Signal installations are designed as far as possible for fail-safe operation, which means that any failure should leave the system in a state where dangerous train movements are not allowed. For instance, in case of a failure detected at a panel interlocking installation, all signals controlled by it are designed to revert to On. Similarly, a failure detected in the block control circuit at the Starter signal causes all signals to the rear guarding the approach to the block section switch to On, and notification is sent automatically to the control centre or signal cabin.

LED panels are used extensively for the greater safety they afford (since several LEDs on a panel can fail without compromising the safety of the signal).

In the past, signals themselves had two-filament bulbs, or two-bulb assemblies for each lamp, to provide redundancy in case of a filament burning out. Where incandescent bulbs were used, the filaments were kept warm even when the lamp was off, through the passage of a small current which prevented thermal shocks on switching on the lamp and thereby reduced the chances of failure. A current relay also detected the current flowing in the signal lamp in its different states, and this allowed detection of a failed lamp. (Even in the days of kerosene lamps for signals, a bimetallic thermal contact strip was used to detect the heat of the lamp and notify the signalman if the lamp was extinguished.)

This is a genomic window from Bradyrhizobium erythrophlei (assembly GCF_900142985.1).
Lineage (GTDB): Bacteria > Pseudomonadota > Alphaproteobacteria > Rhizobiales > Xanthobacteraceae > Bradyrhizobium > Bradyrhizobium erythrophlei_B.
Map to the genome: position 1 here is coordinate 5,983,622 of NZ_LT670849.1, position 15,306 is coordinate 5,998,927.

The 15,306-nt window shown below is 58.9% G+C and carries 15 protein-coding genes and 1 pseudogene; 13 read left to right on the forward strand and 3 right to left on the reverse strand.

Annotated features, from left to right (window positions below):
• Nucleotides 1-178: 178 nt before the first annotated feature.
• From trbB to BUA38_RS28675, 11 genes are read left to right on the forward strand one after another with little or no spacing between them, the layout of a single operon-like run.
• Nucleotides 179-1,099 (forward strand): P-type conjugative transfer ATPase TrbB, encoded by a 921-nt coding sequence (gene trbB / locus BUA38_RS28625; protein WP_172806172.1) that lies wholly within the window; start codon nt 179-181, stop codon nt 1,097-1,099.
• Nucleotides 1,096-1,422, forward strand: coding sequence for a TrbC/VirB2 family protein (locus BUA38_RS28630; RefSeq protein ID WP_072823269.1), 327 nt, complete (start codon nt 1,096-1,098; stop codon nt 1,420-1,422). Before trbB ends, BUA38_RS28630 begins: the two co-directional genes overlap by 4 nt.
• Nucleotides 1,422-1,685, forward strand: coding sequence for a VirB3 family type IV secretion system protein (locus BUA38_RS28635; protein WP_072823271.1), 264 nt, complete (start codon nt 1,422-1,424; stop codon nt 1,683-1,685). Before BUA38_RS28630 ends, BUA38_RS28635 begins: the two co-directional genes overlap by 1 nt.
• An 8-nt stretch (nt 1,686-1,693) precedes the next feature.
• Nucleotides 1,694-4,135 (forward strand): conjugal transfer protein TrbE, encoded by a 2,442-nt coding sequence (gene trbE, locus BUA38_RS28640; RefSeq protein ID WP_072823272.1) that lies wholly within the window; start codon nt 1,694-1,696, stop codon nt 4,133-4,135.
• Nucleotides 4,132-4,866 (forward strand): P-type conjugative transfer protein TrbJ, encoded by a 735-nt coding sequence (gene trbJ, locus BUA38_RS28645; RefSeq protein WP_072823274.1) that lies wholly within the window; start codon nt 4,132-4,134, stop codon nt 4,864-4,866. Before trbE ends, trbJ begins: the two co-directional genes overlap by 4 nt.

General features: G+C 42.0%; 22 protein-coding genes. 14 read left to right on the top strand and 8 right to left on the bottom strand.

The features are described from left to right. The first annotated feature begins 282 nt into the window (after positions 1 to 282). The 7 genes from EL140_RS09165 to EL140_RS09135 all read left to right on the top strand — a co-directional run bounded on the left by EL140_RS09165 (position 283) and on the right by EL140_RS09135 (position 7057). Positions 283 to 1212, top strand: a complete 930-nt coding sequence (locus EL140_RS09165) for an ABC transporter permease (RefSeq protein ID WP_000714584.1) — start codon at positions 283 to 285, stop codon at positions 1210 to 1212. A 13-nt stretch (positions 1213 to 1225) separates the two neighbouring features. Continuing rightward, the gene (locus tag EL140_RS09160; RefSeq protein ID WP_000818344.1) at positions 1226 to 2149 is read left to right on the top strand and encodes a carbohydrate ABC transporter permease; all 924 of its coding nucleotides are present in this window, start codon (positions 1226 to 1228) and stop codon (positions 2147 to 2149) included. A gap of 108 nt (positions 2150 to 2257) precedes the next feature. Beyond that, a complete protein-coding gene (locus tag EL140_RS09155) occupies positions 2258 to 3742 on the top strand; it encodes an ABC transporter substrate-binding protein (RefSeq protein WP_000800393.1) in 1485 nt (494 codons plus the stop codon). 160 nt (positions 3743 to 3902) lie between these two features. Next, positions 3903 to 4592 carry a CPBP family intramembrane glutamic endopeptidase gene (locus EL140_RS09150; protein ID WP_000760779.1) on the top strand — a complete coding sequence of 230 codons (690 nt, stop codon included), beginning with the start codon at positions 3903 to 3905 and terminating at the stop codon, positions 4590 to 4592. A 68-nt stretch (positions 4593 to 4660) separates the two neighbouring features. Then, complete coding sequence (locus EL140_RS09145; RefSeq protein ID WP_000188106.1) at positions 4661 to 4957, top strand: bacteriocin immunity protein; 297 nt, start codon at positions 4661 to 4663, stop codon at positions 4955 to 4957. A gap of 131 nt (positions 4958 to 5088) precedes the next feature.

The signals are also frequently examined and individual LEDs (or panels, bulbs in the past) replaced in a pre-emptive manner.

Back lights for electric signals today (and small slits in the rear of kerosene-lamp signals in days gone by) allow the signalman or stationmaster to see the states of the signals at a station. Where visibility limits the use of back lights, the signal aspect is repeated in the signal cabin or (at small stations) in the station master's office.

In the latest instances of signalling control by means of interlinked stations failure-detection circuits are provided for each track circuit and signal circuit with notification to the signal control centres in case of problems.

Signal installations are usually powered by independent power supplies (DC) that are driven by battery installations that are charged from the regional grid (state electricity board's supply). All the failsafe equipment and the signals themselves also have emergency fail-over to backup battery sets that keep the signals and points working in case of power failure. Most stations also have diesel generator sets to continue charging the batteries in case of power failure.

For details of the meanings of various signals, continue to section on signal aspects and indications. Or continue to the section on train working, block system, etc.